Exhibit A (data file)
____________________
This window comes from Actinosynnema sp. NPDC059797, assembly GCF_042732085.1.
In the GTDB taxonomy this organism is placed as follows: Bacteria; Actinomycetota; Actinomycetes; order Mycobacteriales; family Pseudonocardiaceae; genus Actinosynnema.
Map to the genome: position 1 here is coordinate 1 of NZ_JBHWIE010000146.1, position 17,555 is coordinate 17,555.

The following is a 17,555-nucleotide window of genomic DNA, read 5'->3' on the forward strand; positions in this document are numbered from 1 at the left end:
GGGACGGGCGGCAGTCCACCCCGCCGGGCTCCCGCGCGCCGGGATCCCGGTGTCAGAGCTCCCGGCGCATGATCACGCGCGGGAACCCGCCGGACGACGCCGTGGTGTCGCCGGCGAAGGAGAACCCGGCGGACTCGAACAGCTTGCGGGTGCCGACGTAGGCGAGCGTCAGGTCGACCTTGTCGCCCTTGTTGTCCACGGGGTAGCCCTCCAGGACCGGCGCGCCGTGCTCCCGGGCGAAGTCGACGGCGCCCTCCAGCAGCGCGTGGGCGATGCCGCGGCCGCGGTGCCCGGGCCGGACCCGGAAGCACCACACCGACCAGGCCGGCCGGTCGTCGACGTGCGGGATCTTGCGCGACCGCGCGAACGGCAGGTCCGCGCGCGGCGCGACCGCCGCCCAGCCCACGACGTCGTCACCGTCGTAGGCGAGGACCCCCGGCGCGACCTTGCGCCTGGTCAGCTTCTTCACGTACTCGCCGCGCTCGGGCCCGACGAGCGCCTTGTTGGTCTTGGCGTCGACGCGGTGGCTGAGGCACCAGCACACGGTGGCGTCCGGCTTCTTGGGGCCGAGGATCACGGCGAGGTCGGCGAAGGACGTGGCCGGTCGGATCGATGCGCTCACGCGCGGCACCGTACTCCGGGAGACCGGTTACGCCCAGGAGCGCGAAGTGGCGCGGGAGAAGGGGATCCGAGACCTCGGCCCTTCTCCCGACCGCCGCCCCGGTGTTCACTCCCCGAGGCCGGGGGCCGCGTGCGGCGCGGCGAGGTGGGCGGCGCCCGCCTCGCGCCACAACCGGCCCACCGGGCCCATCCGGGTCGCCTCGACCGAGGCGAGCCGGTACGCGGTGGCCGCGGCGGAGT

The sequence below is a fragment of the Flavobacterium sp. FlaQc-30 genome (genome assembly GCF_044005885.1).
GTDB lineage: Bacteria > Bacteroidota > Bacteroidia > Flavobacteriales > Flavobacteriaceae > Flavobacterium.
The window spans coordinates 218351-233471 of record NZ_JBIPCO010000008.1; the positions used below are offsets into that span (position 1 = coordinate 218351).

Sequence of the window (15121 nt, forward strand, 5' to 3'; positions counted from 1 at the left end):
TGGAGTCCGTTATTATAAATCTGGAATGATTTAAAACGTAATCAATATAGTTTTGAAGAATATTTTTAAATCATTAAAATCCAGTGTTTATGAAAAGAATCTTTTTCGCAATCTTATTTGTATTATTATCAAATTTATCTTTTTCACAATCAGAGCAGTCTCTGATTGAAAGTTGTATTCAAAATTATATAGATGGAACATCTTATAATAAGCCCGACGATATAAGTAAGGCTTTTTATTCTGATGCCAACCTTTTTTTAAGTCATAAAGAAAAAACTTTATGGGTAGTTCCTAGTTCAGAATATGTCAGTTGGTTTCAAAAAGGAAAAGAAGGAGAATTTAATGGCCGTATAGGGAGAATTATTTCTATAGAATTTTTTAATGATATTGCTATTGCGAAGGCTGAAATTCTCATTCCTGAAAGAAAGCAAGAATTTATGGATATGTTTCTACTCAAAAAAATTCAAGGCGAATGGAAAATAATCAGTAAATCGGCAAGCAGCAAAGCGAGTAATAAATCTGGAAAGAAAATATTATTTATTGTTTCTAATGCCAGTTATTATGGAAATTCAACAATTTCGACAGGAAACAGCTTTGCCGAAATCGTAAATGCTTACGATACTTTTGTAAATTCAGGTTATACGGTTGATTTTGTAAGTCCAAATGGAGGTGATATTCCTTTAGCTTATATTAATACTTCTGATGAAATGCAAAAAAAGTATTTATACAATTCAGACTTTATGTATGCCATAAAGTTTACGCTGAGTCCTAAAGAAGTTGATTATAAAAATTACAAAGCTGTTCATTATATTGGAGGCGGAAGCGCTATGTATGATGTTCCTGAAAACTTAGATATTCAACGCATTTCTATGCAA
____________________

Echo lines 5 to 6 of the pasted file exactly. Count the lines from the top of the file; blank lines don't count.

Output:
GGGACGGGCGGCAGTCCACCCCGCCGGGCTCCCGCGCGCCGGGATCCCGGTGTCAGAGCTCCCGGCGCATGATCACGCGCGGGAACCCGCCGGACGACGCCGTGGTGTCGCCGGCGAAGGAGAACCCGGCGGACTCGAACAGCTTGCGGGTGCCGACGTAGGCGAGCGTCAGGTCGACCTTGTCGCCCTTGTTGTCCACGGGGTAGCCCTCCAGGACCGGCGCGCCGTGCTCCCGGGCGAAGTCGACGGCGCCCTCCAGCAGCGCGTGGGCGATGCCGCGGCCGCGGTGCCCGGGCCGGACCCGGAAGCACCACACCGACCAGGCCGGCCGGTCGTCGACGTGCGGGATCTTGCGCGACCGCGCGAACGGCAGGTCCGCGCGCGGCGCGACCGCCGCCCAGCCCACGACGTCGTCACCGTCGTAGGCGAGGACCCCCGGCGCGACCTTGCGCCTGGTCAGCTTCTTCACGTACTCGCCGCGCTCGGGCCCGACGAGCGCCTTGTTGGTCTTGGCGTCGACGCGGTGGCTGAGGCACCAGCACACGGTGGCGTCCGGCTTCTTGGGGCCGAGGATCACGGCGAGGTCGGCGAAGGACGTGGCCGGTCGGATCGATGCGCTCACGCGCGGCACCGTACTCCGGGAGACCGGTTACGCCCAGGAGCGCGAAGTGGCGCGGGAGAAGGGGATCCGAGACCTCGGCCCTTCTCCCGACCGCCGCCCCGGTGTTCACTCCCCGAGGCCGGGGGCCGCGTGCGGCGCGGCGAGGTGGGCGGCGCCCGCCTCGCGCCACAACCGGCCCACCGGGCCCATCCGGGTCGCCTCGACCGAGGCGAGCCGGTACGCGGTGGCCGCGGCGGAGT

The sequence below is a fragment of the Flavobacterium sp. FlaQc-30 genome (genome assembly GCF_044005885.1).